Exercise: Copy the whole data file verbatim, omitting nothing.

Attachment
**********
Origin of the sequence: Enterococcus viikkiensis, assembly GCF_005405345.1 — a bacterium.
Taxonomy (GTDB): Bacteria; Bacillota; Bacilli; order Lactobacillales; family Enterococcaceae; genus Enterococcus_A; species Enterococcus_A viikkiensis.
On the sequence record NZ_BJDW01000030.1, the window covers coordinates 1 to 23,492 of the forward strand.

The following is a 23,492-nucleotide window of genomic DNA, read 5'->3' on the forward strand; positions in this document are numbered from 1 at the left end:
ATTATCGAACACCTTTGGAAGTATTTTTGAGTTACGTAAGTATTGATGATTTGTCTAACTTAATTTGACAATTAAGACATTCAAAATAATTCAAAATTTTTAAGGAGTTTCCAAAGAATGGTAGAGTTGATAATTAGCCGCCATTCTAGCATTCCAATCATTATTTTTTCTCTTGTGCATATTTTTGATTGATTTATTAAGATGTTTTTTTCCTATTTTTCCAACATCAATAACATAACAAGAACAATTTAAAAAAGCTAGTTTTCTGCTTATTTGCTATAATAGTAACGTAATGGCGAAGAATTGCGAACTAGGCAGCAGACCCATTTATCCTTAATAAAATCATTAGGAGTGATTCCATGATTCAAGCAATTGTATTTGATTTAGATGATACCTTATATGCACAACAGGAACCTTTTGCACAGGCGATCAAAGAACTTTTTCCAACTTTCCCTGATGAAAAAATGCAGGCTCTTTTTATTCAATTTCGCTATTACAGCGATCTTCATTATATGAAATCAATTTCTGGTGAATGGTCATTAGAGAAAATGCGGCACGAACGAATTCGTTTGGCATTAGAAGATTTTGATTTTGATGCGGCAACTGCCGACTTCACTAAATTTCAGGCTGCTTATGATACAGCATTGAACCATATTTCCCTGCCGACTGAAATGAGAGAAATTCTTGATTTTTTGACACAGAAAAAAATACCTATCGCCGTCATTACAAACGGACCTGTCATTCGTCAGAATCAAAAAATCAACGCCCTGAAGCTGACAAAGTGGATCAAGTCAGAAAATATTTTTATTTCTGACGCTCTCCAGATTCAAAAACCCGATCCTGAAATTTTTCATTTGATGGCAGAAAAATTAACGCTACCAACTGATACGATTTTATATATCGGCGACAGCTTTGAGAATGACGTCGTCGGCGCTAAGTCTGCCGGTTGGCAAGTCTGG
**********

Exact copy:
Origin of the sequence: Enterococcus viikkiensis, assembly GCF_005405345.1 — a bacterium.
Taxonomy (GTDB): Bacteria; Bacillota; Bacilli; order Lactobacillales; family Enterococcaceae; genus Enterococcus_A; species Enterococcus_A viikkiensis.
On the sequence record NZ_BJDW01000030.1, the window covers coordinates 1 to 23,492 of the forward strand.

The following is a 23,492-nucleotide window of genomic DNA, read 5'->3' on the forward strand; positions in this document are numbered from 1 at the left end:
ATTATCGAACACCTTTGGAAGTATTTTTGAGTTACGTAAGTATTGATGATTTGTCTAACTTAATTTGACAATTAAGACATTCAAAATAATTCAAAATTTTTAAGGAGTTTCCAAAGAATGGTAGAGTTGATAATTAGCCGCCATTCTAGCATTCCAATCATTATTTTTTCTCTTGTGCATATTTTTGATTGATTTATTAAGATGTTTTTTTCCTATTTTTCCAACATCAATAACATAACAAGAACAATTTAAAAAAGCTAGTTTTCTGCTTATTTGCTATAATAGTAACGTAATGGCGAAGAATTGCGAACTAGGCAGCAGACCCATTTATCCTTAATAAAATCATTAGGAGTGATTCCATGATTCAAGCAATTGTATTTGATTTAGATGATACCTTATATGCACAACAGGAACCTTTTGCACAGGCGATCAAAGAACTTTTTCCAACTTTCCCTGATGAAAAAATGCAGGCTCTTTTTATTCAATTTCGCTATTACAGCGATCTTCATTATATGAAATCAATTTCTGGTGAATGGTCATTAGAGAAAATGCGGCACGAACGAATTCGTTTGGCATTAGAAGATTTTGATTTTGATGCGGCAACTGCCGACTTCACTAAATTTCAGGCTGCTTATGATACAGCATTGAACCATATTTCCCTGCCGACTGAAATGAGAGAAATTCTTGATTTTTTGACACAGAAAAAAATACCTATCGCCGTCATTACAAACGGACCTGTCATTCGTCAGAATCAAAAAATCAACGCCCTGAAGCTGACAAAGTGGATCAAGTCAGAAAATATTTTTATTTCTGACGCTCTCCAGATTCAAAAACCCGATCCTGAAATTTTTCATTTGATGGCAGAAAAATTAACGCTACCAACTGATACGATTTTATATATCGGCGACAGCTTTGAGAATGACGTCGTCGGCGCTAAGTCTGCCGGTTGGCAAGTCTGG